Saying Noma is the world’s best restaurant isn’t a subjective opinion, but rather largely understood as fact. It has topped The World’s 50 Best Restaurants—an annual list composed by William Reed Business Media—five times, and has been awarded three Michelin stars. Led by chef René Redzepi, Noma’s unique and innovative menu based on locally foraged ingredients, things like boiled brown crab on flatbread or stuffed zucchini with bee larvae, turned heads and prompted other culinary experts to mimic the ideologies. Although the restaurant has also sparked controversy in the past, its impact is undeniable. However, Redzepi recently announced that after two decades in business, the restaurant would close permanently at the end of 2024.
Even though it’s not the end of the line for the eatery completely—there are plans to remake the space as an innovative test kitchen and food lab with the occasional pop-up—it does mark the closure of the restaurant’s incredible dining room and its stunning modern-rustic aesthetic. Below, AD looks back at three incredible elements of Noma’s architecture and interiors.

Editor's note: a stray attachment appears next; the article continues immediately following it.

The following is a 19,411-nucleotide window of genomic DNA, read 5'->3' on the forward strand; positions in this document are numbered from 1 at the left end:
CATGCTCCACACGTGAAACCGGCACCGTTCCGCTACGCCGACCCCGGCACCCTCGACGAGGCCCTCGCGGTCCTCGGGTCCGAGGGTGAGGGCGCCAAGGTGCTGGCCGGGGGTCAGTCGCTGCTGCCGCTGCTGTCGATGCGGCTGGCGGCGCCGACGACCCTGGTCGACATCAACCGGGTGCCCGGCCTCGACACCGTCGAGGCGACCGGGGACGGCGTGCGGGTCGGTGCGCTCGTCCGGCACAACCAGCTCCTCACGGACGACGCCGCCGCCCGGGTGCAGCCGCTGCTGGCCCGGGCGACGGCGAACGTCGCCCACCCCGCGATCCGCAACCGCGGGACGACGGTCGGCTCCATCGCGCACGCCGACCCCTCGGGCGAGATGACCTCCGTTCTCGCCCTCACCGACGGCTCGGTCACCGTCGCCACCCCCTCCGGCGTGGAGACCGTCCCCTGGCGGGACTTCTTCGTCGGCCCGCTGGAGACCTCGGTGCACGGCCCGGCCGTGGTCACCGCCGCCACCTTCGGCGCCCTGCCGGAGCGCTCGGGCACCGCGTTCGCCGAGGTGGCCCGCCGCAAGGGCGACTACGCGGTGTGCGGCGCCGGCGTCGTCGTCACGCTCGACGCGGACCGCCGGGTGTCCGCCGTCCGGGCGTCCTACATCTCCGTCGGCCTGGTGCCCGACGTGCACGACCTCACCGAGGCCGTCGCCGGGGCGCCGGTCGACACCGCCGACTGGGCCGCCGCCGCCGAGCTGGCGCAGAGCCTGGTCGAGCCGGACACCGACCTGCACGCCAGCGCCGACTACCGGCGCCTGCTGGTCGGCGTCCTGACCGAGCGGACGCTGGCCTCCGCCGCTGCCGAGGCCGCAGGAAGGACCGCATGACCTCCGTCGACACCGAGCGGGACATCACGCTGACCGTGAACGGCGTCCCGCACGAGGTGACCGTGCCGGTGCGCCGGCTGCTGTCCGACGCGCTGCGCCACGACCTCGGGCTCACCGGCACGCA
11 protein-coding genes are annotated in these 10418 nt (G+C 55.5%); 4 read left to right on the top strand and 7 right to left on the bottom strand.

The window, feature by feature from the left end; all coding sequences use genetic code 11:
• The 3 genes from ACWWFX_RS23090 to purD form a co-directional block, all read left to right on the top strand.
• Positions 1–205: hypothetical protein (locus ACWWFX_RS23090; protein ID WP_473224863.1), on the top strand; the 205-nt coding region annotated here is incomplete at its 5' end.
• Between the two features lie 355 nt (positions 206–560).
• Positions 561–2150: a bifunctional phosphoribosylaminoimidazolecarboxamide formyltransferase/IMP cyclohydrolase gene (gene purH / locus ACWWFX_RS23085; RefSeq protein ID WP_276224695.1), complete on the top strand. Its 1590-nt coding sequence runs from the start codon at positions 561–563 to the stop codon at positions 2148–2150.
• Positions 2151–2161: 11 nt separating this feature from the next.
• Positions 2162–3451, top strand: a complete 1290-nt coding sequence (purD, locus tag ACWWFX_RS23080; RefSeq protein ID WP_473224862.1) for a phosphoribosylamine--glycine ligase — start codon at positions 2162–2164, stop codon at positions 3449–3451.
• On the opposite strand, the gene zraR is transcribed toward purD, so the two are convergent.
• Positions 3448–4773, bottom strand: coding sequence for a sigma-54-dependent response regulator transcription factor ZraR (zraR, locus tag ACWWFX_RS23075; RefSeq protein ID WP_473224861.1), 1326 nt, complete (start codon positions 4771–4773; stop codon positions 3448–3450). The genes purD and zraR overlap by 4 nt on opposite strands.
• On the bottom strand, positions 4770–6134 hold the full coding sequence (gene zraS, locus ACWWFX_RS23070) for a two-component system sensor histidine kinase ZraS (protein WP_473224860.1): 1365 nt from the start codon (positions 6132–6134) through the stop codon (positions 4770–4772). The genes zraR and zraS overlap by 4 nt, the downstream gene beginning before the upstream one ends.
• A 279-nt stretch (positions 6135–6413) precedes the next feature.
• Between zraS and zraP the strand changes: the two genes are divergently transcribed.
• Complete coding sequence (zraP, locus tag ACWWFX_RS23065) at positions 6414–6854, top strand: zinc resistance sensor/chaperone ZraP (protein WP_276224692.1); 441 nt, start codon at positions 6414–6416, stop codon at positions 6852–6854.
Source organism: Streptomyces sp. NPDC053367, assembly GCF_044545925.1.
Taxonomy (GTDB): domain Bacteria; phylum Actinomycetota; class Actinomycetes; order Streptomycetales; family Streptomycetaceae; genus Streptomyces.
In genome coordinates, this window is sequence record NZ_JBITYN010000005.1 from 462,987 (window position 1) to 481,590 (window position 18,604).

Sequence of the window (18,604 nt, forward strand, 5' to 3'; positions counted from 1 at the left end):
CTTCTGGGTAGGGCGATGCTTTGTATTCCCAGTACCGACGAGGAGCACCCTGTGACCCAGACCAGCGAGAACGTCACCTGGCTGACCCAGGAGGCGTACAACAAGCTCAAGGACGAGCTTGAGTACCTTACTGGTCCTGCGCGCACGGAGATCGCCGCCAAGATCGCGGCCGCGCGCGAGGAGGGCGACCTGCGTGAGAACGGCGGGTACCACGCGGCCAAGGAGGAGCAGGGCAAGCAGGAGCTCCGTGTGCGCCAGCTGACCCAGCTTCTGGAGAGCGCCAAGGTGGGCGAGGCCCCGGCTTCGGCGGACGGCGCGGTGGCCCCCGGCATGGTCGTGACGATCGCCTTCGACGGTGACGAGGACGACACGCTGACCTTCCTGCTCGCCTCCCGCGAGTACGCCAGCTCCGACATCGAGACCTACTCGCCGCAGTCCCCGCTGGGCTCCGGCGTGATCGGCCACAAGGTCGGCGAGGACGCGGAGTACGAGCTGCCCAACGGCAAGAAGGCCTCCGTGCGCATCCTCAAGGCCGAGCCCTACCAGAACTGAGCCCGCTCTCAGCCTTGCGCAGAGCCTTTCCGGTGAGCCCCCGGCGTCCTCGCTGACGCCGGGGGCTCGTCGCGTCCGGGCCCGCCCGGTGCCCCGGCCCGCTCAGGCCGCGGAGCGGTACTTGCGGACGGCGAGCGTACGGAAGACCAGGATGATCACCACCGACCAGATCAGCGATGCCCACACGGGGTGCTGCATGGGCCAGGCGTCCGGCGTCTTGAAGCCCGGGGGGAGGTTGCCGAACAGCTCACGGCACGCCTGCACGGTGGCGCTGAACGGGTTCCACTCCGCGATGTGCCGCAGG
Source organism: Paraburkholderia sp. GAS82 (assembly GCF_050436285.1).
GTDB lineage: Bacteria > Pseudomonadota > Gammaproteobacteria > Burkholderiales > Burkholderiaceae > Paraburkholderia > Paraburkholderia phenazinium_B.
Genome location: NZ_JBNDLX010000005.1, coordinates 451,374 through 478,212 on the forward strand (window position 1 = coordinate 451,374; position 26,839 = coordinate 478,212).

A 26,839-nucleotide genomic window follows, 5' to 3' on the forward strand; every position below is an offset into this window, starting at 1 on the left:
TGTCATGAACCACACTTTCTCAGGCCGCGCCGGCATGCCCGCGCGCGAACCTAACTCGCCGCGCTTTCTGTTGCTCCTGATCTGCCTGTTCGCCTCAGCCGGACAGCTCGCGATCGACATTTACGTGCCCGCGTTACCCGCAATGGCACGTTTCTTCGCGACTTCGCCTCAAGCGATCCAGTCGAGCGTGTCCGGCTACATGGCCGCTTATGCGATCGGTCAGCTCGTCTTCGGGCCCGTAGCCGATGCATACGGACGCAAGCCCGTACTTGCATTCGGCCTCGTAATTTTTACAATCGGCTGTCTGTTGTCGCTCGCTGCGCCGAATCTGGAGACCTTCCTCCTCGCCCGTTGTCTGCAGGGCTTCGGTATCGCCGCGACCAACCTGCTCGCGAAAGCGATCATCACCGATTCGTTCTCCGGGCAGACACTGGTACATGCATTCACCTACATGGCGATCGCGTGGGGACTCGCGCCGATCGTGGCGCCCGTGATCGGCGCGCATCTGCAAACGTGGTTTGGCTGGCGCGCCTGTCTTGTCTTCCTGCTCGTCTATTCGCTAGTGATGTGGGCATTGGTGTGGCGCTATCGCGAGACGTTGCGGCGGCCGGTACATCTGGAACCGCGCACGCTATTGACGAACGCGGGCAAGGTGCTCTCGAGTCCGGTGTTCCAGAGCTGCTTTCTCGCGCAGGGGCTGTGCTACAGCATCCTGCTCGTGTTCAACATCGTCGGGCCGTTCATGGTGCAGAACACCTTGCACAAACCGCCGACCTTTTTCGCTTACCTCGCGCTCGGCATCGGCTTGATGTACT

Its innovative campus-like buildings
Designed by AD100 designer Bjarke Ingels and his group, Noma’s most recent iteration (it moved from a 1765 warehouse in 2017) doesn’t look like a restaurant in any traditional sense. Appearing more like a small village or a campus, the restaurant is made up of multiple buildings: seven freestanding structures for guests, a building designated for back-of-house facilities, and three greenhouses.